Hacked Companies ‘Should Go Public’, Says Ex-Minister

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Former defence secretary Liam Fox also calls for new government investment in cybersecurity protection

Companies who have suffered a cyber-attack or data breach should be encourage to go public with the news in order to keep customers and shareholders properly informed, Liam Fox, former defence secretary has said.

In a speech to the defence and security think tank the Royal United Services Institute (RUSI), Fox argued the government needs to change the law to make it illegal to be hacked without informing shareholders and other stakeholders.

“Any organisation that does business with government should have a minimum defined level of cyber security or they will be excluded from government contracts,” Fox proposed.

He also called for cyber security to fall under the remit of a single government minister as part of an increased focus on the damage online attacks can have of businesses of all sizes.

Keep safe

Liam Fox - Defence SecretaryFox, who was Defence Secretary during a period of intense cost-cutting and downsizing of Britain’s armed forces, called for the UK “to develop proper cyber doctrine in the way that we did in the emergence of the nuclear era.”

He also warned that the growing global cyber threat “may mean that we will have to disinvest in some of the things that we can see, our traditional military capabilities, so that we can invest in things that we cannot see, ie cyber capabilities.”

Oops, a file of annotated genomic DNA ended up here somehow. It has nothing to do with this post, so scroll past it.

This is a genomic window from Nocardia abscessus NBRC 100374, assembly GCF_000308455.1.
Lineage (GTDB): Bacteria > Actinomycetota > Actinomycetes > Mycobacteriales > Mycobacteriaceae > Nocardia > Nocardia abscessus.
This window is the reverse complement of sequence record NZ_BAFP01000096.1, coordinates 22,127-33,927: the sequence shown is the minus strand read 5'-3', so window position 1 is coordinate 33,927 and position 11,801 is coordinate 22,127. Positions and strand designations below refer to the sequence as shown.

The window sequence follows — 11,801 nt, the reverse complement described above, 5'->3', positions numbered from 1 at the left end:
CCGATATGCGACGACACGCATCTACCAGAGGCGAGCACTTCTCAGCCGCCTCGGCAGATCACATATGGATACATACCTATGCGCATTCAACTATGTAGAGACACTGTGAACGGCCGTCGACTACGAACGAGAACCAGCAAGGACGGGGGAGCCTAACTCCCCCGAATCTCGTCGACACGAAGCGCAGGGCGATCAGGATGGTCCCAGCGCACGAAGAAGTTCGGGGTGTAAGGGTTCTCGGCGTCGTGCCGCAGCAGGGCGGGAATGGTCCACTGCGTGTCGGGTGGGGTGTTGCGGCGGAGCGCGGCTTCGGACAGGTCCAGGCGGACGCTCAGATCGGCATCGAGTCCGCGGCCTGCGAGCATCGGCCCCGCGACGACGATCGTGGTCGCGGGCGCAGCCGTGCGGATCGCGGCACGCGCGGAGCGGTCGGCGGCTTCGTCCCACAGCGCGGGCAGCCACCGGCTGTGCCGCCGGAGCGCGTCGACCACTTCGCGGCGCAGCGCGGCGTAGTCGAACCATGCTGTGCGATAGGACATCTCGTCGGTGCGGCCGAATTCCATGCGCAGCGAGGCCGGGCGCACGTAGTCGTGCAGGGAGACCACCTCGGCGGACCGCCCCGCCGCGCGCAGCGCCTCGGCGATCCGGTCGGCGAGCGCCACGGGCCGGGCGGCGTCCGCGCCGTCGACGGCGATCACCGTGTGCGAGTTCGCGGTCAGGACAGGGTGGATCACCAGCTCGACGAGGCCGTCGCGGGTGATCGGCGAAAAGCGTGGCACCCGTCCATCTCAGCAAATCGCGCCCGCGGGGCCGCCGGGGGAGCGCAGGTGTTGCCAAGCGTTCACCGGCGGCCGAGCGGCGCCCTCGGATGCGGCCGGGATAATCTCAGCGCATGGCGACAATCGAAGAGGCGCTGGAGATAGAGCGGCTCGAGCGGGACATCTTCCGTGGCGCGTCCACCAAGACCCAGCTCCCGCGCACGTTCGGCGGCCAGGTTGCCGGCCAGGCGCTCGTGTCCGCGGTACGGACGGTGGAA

These actions will help protect the UK against the growing threats of cyber warfare, Fox believes, noting that, “terror groups have been increasingly involved in projects to make drones ineffective or, worse, to turn them around and send them back to return fire on their senders.”

“Although we talk about cybercrime, cyber espionage, and cyber warfare as being separate entities they are in fact part of a continuum.”

Taking charge

Fox also recommended that centralising responsibility for cybersecurity precautions to a single government minister may help to focus efforts to keep Britain safe.

“I would like to see all government cyber activity, including both its offensive and defensive capabilities concentrated in one place and answerable to a single ministerial portfolio,” he said.

Responsibility for cybersecurity currently falls under the remit of several government department spending on the issue at hand, with the Ministry of Defence, Cabinet Office, the Foreign Office and Department of Culture, Media and Sport all having stepped up recently.

Fox’s views were welcomed by the technology industry, which highlighted the importance of increased industry collaboration between enterprises, government and law enforcement to help mitigate risk.

“The persistence and complexity of cybercriminal activity today has meant that it is no longer a case of if businesses will be targeted but when,” commented Terry Greer-King, director of cybersecurity at Cisco UK.

“Given the extent of the issue, businesses of all sizes need greater awareness of the current threat landscape to ensure they are best prepared to protect against the risks, therefore we welcome the call for greater disclosure around the number and severity of hacks taking place. Collaboration between enterprises, government and law enforcement is vital to allow for efficient detection and remediation of cybercriminal activity.”

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